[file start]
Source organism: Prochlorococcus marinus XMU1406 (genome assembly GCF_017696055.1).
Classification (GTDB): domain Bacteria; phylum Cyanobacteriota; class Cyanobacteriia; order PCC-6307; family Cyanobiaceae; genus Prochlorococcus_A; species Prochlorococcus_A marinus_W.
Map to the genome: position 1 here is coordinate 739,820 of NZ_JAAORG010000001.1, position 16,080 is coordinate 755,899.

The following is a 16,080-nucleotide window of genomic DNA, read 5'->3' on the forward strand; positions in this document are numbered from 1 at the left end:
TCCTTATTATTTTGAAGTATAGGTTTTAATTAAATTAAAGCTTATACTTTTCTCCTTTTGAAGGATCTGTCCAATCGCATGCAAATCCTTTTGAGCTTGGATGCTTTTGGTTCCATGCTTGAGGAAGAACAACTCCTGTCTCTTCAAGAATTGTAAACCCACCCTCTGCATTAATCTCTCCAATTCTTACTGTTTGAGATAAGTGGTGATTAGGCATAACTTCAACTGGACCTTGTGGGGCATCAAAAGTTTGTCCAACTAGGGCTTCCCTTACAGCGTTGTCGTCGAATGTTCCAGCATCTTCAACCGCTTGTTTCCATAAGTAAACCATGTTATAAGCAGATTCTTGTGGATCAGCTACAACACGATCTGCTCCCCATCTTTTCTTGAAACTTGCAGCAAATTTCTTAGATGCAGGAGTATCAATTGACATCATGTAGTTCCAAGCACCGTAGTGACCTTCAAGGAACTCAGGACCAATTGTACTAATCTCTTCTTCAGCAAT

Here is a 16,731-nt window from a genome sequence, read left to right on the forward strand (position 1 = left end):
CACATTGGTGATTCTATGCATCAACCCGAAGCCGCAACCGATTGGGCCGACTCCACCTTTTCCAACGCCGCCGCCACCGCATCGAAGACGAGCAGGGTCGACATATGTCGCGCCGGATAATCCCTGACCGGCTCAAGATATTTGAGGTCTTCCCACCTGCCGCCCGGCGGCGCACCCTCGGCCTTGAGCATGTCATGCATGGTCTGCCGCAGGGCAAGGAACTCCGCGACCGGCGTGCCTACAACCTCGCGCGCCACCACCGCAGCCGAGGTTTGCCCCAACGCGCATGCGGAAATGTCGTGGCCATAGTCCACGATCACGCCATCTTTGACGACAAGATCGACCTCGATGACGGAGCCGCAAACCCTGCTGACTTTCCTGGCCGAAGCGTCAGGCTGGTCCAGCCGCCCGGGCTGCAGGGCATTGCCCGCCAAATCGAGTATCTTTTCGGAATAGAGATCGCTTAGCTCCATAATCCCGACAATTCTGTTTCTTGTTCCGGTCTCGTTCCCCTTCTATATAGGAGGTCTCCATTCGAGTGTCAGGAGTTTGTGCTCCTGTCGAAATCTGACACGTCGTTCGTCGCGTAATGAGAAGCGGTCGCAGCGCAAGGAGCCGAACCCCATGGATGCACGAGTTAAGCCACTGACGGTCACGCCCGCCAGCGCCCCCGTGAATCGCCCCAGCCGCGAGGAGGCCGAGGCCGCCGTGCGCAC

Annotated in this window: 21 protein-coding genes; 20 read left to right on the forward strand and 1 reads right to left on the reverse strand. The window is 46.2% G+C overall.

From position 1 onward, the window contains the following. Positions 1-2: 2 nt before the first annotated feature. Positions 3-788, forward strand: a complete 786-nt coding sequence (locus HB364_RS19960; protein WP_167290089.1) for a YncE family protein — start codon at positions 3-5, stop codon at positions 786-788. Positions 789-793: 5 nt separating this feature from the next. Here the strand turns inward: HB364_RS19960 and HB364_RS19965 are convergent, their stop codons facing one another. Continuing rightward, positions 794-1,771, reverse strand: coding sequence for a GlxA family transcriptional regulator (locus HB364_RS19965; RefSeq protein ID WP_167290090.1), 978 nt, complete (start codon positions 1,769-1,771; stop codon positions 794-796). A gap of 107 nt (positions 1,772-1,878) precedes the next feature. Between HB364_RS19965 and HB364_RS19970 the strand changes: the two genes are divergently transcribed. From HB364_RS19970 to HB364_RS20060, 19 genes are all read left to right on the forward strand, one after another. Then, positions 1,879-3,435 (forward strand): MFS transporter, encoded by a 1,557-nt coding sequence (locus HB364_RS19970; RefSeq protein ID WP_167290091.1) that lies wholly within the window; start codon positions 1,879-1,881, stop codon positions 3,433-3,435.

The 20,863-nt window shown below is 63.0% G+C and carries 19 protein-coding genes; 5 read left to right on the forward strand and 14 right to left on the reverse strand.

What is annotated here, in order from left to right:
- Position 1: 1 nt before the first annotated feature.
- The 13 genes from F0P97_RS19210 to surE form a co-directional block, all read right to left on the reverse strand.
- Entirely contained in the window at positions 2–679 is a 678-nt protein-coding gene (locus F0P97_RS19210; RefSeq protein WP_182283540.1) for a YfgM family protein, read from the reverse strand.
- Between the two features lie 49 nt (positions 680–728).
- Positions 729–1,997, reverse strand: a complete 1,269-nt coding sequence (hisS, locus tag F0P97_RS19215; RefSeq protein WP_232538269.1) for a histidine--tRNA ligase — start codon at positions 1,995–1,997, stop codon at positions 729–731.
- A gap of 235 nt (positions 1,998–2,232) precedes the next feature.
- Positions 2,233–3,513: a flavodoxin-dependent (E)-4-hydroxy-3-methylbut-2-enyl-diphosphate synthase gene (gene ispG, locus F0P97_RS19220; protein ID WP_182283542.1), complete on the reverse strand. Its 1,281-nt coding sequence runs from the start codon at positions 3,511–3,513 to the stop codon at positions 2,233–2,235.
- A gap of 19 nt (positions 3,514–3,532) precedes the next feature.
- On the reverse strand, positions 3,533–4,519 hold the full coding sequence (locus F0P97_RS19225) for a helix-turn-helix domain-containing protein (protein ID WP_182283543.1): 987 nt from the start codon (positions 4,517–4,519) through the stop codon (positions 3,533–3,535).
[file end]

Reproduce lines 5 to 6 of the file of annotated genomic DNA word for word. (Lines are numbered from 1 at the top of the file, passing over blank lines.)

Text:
TCCTTATTATTTTGAAGTATAGGTTTTAATTAAATTAAAGCTTATACTTTTCTCCTTTTGAAGGATCTGTCCAATCGCATGCAAATCCTTTTGAGCTTGGATGCTTTTGGTTCCATGCTTGAGGAAGAACAACTCCTGTCTCTTCAAGAATTGTAAACCCACCCTCTGCATTAATCTCTCCAATTCTTACTGTTTGAGATAAGTGGTGATTAGGCATAACTTCAACTGGACCTTGTGGGGCATCAAAAGTTTGTCCAACTAGGGCTTCCCTTACAGCGTTGTCGTCGAATGTTCCAGCATCTTCAACCGCTTGTTTCCATAAGTAAACCATGTTATAAGCAGATTCTTGTGGATCAGCTACAACACGATCTGCTCCCCATCTTTTCTTGAAACTTGCAGCAAATTTCTTAGATGCAGGAGTATCAATTGACATCATGTAGTTCCAAGCACCGTAGTGACCTTCAAGGAACTCAGGACCAATTGTACTAATCTCTTCTTCAGCAAT

Here is a 16,731-nt window from a genome sequence, read left to right on the forward strand (position 1 = left end):